Far from the misty and mythic shores of Lake Wobegon, more than 3,000 persons in the real world lost their lives in distracted driving related crashes last year, according to the National Transportation Safety Board (NTSB). In 2009, 448,000 persons were injured in motor vehicle crashes reportedly involving distracted driving.
Now, for the first-time ever, the NTSB is calling for a nationwide ban on the use of wireless devices (both handheld and hands-free) while operating a motor vehicle. Such a controversial ban has not been enacted in a single state, and tate lawmakers in the 50 state capitals across this country don't appear to be in a hurry to introduce ban legislation, political pulse takers say.
A number of libertarians, and some cell phone users are apoplectic, raving, "Oh, yeah, that will happen when hell freezes over." Even if it occurs at a glacial pace, supporters of such a ban, who the critics say aren't so keen on the politics, believe they have the facts and the science on their side, and that "at the length truth will out," in the words of Launcelot Gobbo in The Merchant of Venice, and that reality will eventually carry the day.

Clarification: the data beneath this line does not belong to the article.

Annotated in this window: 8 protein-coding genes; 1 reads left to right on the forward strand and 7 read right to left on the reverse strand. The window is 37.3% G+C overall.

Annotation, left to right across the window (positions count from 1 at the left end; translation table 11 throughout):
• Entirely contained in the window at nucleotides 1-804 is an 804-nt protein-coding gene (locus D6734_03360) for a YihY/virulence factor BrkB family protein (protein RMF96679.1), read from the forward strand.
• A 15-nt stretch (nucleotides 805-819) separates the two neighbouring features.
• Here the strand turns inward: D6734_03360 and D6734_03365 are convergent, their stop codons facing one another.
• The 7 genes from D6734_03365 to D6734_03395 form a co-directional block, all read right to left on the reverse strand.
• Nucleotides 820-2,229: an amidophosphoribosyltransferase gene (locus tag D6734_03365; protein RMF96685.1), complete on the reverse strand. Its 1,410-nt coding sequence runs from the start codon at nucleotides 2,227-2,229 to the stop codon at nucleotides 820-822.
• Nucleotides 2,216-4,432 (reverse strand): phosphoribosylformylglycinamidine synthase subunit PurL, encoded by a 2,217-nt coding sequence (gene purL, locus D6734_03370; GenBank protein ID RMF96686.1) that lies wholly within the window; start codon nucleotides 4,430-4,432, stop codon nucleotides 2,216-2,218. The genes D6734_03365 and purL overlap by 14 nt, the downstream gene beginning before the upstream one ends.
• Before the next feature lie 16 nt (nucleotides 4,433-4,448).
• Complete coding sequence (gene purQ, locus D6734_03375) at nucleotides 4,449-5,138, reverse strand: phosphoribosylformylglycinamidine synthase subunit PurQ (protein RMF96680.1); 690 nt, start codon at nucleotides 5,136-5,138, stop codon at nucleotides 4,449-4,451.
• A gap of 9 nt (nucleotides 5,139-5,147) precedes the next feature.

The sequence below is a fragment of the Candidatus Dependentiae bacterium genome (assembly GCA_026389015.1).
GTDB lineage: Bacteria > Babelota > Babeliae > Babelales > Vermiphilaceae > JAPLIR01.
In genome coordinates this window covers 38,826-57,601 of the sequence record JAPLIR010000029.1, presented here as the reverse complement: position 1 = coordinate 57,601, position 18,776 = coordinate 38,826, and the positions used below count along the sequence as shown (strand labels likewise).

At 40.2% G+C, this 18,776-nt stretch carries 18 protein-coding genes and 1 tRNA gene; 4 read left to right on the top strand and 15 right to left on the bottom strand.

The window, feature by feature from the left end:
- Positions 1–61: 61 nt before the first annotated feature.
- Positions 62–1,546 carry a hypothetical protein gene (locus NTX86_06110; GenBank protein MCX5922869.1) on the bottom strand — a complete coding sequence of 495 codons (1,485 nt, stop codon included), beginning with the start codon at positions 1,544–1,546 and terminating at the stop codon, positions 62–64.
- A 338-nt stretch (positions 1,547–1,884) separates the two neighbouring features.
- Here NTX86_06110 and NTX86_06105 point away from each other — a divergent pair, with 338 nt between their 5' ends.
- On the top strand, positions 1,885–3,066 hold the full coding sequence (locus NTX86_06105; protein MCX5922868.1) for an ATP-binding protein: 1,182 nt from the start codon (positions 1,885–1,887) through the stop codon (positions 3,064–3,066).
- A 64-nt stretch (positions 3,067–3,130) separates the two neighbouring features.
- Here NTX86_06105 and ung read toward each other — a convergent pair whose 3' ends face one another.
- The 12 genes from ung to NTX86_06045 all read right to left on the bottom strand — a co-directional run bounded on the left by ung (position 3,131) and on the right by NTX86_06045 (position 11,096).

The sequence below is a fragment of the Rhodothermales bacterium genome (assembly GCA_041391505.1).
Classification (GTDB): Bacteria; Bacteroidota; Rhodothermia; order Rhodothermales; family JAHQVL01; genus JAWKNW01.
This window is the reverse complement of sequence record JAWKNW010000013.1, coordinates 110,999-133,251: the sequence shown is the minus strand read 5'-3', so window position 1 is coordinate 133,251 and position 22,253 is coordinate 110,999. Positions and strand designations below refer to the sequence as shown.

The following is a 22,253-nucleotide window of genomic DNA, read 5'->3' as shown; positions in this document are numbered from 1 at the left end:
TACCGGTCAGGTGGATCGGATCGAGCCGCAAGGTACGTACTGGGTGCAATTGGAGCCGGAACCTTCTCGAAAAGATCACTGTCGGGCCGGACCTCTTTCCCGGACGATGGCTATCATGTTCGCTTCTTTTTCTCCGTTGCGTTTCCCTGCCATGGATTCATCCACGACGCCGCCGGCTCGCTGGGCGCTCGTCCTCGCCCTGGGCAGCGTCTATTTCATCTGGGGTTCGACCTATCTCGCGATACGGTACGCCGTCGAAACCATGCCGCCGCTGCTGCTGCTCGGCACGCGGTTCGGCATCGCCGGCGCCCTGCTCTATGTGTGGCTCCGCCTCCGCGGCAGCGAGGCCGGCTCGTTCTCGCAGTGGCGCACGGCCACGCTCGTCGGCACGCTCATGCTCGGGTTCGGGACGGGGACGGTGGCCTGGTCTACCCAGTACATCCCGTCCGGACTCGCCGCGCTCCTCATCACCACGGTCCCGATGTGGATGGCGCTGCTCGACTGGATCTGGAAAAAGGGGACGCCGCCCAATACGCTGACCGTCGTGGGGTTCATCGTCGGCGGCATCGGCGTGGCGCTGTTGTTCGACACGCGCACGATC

For that to occur, drivers will have to see the light like Paul (ne' Saul) on the Damascus Road. But that's hard to do when they are blinded by that ancient psychological reflex -- "The Lake Wobegon Effect." Cell phone use while driving has become widespread and given the number of people who do so behind the wheel, more dangerous. Most drivers recognize that. In fact, they loathe the behavior in others, but believe they are the exception to the rule.